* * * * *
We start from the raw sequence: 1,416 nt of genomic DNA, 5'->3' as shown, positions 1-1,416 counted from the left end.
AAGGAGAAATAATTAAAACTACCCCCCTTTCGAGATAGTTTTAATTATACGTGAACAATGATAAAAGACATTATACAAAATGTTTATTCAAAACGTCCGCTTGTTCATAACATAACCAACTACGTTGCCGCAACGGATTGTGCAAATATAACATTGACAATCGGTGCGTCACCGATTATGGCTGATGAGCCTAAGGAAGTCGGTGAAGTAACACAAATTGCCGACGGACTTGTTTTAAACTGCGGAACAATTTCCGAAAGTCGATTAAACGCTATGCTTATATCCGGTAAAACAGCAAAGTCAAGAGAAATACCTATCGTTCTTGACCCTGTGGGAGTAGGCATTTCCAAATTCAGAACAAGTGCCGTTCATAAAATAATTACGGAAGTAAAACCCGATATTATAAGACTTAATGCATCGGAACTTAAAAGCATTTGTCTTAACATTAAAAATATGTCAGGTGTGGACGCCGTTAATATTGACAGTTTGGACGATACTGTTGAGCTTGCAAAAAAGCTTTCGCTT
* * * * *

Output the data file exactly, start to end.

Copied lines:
We start from the raw sequence: 1,416 nt of genomic DNA, 5'->3' as shown, positions 1-1,416 counted from the left end.
AAGGAGAAATAATTAAAACTACCCCCCTTTCGAGATAGTTTTAATTATACGTGAACAATGATAAAAGACATTATACAAAATGTTTATTCAAAACGTCCGCTTGTTCATAACATAACCAACTACGTTGCCGCAACGGATTGTGCAAATATAACATTGACAATCGGTGCGTCACCGATTATGGCTGATGAGCCTAAGGAAGTCGGTGAAGTAACACAAATTGCCGACGGACTTGTTTTAAACTGCGGAACAATTTCCGAAAGTCGATTAAACGCTATGCTTATATCCGGTAAAACAGCAAAGTCAAGAGAAATACCTATCGTTCTTGACCCTGTGGGAGTAGGCATTTCCAAATTCAGAACAAGTGCCGTTCATAAAATAATTACGGAAGTAAAACCCGATATTATAAGACTTAATGCATCGGAACTTAAAAGCATTTGTCTTAACATTAAAAATATGTCAGGTGTGGACGCCGTTAATATTGACAGTTTGGACGATACTGTTGAGCTTGCAAAAAAGCTTTCGCTT